Where nearly a century ago, families huddled by the radio to listen to news and entertainment, and a couple of generations ago they sat around the TV, another big shift is in the making as millions discover podcasts.
If you’re not sure what a podcast is, it’s just like talk radio, with episodes streamed over the internet to your smartphone or computer, but unlike radio you can listen to it anytime. You can even think of it like a cross between Netflix and talk radio. Listeners usually subscribe to the podcasts they love through Spotify, Apple Podcasts, or other providers, and they’re usually free.
According to a recent survey, by last year, 37% of us were listening to at least one podcast each month, up from 32% the year before, and these numbers are only expected to rise. In fact, with young people especially, listeners aged 12 to 34, podcast listening has almost doubled from 2017 to 2020.
With so many new listeners, it’s not surprising that there are also a lot more podcasts to listen to. In February 2021, there were 1.75 million podcasts with 43 million episodes available, up from 18.5 million just three years ago.
You might think, with podcasts’ newfound popularity, starting your own might be a bad idea right now but you’d probably be wrong. During the pandemic, with millions of us at home and looking for stuff to do, the number of new podcasts skyrocketed.
So why would you start a podcast? There are lots of reasons – you’re a storyteller looking for a new way to reach more people, you’re passionate about a particular topic and want to share what you know, or you’re interested in a million things and have the gift of gab.
Whatever your reasons, while there a few hurdles and some planning involved, creating your own podcast doesn’t require much of an investment beyond your own time. Among the questions you’ll want to consider as you get started:
1. Is your podcast about a particular topic, like home finance or football or cooking vs. a bunch of things?
2. Are you going to host the podcast yourself or do you want a co-host who you can spar with?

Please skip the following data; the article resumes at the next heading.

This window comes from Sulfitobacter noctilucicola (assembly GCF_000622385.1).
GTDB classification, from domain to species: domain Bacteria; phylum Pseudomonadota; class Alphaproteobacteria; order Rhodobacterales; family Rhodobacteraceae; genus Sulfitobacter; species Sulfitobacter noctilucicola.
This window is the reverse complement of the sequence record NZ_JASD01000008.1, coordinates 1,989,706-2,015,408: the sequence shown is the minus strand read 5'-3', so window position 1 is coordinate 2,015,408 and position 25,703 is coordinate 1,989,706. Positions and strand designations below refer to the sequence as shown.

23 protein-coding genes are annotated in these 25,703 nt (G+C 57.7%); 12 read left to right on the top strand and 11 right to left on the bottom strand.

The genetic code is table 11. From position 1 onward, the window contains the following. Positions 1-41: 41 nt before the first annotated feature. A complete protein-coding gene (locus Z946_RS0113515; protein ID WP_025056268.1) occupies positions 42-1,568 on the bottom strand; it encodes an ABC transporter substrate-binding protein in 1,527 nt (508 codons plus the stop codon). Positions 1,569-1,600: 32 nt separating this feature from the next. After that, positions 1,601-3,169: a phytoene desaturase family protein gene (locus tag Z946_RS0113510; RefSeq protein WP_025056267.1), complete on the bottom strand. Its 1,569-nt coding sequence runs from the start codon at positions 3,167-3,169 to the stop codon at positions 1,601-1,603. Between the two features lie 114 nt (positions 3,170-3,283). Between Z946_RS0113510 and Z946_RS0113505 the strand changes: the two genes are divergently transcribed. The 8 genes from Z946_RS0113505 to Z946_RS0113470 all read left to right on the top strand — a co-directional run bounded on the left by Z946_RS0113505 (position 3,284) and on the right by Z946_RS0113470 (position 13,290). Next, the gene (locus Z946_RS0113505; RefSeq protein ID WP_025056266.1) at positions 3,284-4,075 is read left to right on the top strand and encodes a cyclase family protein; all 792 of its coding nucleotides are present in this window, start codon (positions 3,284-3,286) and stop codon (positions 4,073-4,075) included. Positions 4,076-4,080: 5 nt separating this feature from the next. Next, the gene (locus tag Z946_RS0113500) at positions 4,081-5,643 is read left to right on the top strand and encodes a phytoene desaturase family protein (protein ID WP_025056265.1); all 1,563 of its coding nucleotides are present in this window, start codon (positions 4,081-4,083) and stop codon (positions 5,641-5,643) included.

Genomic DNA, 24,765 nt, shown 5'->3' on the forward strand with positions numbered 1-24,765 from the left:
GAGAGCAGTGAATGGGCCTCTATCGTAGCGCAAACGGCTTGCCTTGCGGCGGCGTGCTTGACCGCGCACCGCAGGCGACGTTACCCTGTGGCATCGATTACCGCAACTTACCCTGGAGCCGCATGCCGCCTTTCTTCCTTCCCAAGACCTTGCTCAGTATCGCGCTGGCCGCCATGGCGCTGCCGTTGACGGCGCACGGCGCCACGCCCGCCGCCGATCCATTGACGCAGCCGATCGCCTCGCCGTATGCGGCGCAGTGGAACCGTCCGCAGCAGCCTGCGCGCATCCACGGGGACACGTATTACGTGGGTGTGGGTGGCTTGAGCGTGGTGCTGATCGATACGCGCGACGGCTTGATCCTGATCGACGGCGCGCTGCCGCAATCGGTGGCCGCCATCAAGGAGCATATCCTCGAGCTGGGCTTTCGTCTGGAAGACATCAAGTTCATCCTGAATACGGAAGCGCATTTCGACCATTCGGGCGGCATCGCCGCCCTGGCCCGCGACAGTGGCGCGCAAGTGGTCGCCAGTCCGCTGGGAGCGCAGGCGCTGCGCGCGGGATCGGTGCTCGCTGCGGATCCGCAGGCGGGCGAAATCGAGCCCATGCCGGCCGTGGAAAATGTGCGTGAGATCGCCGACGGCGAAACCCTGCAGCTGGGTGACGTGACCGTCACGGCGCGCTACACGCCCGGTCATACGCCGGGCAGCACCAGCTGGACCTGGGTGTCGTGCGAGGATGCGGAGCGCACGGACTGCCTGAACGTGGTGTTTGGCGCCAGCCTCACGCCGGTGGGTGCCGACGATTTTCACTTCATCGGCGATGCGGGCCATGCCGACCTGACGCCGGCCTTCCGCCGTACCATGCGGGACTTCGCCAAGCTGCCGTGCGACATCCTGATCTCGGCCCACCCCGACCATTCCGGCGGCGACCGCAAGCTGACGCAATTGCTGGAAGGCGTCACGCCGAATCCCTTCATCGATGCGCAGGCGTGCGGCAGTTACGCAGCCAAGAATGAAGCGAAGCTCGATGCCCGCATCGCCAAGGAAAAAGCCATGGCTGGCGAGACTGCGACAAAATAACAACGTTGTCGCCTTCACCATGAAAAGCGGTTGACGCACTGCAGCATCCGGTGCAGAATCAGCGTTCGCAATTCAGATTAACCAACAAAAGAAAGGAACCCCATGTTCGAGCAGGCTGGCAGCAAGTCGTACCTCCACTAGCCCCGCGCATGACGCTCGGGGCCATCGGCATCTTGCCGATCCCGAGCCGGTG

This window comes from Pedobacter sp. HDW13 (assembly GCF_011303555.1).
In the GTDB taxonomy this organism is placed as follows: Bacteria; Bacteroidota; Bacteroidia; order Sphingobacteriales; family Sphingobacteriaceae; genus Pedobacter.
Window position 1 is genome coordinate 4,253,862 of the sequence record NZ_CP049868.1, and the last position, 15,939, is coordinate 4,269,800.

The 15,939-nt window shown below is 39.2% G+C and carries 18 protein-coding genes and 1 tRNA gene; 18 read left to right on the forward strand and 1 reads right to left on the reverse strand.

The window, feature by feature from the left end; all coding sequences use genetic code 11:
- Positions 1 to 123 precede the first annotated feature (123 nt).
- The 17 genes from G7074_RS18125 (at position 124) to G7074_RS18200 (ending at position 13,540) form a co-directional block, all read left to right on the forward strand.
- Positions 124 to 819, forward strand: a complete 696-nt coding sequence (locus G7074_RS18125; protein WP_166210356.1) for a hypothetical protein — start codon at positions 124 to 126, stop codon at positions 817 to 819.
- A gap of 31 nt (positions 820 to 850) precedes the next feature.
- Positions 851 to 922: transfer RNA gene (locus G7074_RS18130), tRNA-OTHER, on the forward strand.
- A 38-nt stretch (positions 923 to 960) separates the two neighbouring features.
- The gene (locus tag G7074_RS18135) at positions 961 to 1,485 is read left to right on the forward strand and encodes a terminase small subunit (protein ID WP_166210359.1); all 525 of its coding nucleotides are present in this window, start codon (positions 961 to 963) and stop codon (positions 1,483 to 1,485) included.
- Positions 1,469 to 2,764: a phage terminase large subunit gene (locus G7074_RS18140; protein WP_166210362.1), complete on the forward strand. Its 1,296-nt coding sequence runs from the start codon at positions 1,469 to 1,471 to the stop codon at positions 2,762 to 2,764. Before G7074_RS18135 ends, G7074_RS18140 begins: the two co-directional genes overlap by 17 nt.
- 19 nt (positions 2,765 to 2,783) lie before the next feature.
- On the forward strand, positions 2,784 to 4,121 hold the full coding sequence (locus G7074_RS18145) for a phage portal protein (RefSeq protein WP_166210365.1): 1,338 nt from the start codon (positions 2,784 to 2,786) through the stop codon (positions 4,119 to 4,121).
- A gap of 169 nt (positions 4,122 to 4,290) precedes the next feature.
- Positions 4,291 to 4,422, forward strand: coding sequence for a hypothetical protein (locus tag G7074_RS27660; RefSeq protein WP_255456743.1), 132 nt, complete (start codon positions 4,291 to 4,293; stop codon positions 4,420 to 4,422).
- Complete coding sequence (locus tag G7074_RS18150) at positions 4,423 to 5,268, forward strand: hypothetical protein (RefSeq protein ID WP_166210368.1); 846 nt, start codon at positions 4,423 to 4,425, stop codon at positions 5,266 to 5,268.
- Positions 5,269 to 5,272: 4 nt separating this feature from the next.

3. What are you going to call the podcast? The possibilities are endless, but you’ll need to decide if you want something clever and memorable or more descriptive of what the podcast is about.
4. How long do you want each episode? There’s no right answer, a lot depends on how interesting you make each episode, but most podcasts run from five to 30 minutes.
5. Who are you going to invite on? Some podcasts work great with one or two people chatting but inviting guests, usually experts in a topic you’re covering, can make things more interesting for listeners.
6. Where are you going to record it? Choose a relatively quiet room with no background noise or disturbances.
And that’s just the start. You’ll also want to learn how to record your podcast, decide what microphones, recording and editing software you’ll need, and how to publish it online so your fans can discover and listen to it.
If you don’t already listen to some podcasts, we recommend checking out a few on your favorite topics, or get recommendations from friends or online.
You can learn more about the steps you’ll want to consider here and here.
Have you or someone you know started a podcast? We’d love to hear how it’s going (or went!). Please share your tips and suggestions with the Shop Talk blog community.
Did you know: Top podcasts
The number of podcasts is vast, and the most popular ones change from week to week but among the most listened to are: The Daily from The New York Times, Armchair Expert with Dax Shepard, the Joe Rogan Experience, Radiolab, Serial, and Malcolm Gladwell’s Revisionist History. (Source)
2 thoughts on “Podcasting 101”
I only listened to podcasts when my son in law was living at home and he would listen every morning, so I listened in. I found it to be very interesting and like that I could hear different views on a subject. I don’t listen to any and have no ion interest in starting my own.
Yes sure definitely why not!! With this pandemic going on, we cannot express our taught’s, express by all mean! I’m game too give it a try … free speech for all right..